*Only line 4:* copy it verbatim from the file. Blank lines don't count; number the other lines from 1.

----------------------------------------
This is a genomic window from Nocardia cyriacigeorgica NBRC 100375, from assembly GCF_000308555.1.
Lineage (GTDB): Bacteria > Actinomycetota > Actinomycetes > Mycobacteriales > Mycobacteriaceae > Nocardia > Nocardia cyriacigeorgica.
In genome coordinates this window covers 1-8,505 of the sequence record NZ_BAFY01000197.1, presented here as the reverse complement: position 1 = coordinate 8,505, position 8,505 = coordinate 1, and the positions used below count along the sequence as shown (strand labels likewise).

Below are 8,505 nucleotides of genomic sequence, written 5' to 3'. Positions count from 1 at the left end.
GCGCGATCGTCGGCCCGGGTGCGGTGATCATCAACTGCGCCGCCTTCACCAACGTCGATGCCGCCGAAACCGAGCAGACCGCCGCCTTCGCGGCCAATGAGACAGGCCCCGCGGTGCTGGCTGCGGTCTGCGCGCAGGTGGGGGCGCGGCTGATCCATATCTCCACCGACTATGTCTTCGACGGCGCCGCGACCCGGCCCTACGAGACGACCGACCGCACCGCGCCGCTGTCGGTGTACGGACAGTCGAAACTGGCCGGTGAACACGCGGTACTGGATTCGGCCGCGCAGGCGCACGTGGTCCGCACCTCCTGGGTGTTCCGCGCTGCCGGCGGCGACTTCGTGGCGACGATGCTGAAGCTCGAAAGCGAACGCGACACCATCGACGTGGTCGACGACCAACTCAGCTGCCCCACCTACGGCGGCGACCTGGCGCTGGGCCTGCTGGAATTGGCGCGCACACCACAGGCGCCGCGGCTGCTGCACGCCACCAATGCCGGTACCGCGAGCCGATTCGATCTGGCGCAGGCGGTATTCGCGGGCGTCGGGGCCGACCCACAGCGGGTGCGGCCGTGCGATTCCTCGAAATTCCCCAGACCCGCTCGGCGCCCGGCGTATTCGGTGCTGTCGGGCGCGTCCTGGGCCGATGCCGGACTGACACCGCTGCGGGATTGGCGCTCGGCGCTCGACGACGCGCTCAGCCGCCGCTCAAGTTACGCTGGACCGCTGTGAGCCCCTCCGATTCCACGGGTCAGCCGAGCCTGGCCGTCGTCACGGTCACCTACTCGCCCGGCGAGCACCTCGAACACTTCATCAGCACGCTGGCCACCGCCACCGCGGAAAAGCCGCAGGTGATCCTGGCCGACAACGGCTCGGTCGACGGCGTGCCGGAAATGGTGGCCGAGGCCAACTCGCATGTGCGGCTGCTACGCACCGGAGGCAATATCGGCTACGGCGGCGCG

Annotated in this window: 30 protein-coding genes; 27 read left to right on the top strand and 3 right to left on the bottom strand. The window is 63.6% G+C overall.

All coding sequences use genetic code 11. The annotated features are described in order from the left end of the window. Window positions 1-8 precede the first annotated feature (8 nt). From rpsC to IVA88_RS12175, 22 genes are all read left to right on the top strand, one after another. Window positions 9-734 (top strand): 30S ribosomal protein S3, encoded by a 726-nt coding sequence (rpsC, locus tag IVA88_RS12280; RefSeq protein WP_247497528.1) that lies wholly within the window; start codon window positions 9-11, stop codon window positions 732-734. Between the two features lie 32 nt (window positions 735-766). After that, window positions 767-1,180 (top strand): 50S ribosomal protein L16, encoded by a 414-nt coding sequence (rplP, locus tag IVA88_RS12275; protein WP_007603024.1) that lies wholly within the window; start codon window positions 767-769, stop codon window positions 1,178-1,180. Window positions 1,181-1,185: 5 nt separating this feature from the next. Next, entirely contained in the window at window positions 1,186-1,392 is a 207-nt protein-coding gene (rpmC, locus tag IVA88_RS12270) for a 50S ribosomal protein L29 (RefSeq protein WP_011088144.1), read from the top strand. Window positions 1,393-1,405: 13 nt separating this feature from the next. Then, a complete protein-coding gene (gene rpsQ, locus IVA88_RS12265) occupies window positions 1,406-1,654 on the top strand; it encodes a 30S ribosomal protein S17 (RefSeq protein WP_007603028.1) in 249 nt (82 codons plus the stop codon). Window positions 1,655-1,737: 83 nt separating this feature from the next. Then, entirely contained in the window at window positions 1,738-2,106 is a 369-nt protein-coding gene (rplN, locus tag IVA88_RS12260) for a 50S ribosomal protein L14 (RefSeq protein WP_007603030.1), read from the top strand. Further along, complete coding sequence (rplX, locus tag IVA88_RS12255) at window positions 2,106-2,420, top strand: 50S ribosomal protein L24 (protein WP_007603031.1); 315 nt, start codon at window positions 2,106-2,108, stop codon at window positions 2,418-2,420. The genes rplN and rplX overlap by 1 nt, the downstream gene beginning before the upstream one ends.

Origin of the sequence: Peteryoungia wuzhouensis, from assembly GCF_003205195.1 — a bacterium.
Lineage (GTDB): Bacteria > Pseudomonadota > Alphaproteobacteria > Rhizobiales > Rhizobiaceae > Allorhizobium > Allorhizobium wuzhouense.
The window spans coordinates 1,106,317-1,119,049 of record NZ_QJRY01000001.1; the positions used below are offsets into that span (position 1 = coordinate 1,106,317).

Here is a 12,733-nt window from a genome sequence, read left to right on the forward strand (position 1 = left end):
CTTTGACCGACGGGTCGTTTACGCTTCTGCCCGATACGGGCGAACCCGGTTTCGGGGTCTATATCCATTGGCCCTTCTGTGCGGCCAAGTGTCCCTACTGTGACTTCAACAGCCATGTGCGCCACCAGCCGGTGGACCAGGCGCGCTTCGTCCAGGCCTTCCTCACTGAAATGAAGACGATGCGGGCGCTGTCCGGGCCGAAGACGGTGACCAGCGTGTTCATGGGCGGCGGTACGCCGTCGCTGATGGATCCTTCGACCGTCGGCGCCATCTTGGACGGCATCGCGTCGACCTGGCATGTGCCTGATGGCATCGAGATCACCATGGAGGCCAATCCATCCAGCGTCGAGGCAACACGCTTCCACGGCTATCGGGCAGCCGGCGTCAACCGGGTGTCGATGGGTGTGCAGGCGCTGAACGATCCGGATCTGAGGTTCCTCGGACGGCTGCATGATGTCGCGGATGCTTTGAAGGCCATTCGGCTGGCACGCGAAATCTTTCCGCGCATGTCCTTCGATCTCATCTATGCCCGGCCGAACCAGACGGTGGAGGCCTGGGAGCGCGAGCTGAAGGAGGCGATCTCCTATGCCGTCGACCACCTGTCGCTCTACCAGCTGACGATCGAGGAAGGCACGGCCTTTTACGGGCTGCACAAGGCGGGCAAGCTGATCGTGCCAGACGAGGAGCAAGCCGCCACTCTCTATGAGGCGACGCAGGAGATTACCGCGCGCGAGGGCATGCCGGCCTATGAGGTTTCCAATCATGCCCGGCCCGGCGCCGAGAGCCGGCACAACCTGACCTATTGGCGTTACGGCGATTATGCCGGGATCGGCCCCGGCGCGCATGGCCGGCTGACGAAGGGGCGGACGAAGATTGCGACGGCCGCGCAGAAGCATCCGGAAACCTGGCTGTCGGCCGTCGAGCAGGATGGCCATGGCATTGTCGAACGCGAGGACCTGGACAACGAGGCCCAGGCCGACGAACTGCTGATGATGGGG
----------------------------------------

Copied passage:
Below are 8,505 nucleotides of genomic sequence, written 5' to 3'. Positions count from 1 at the left end.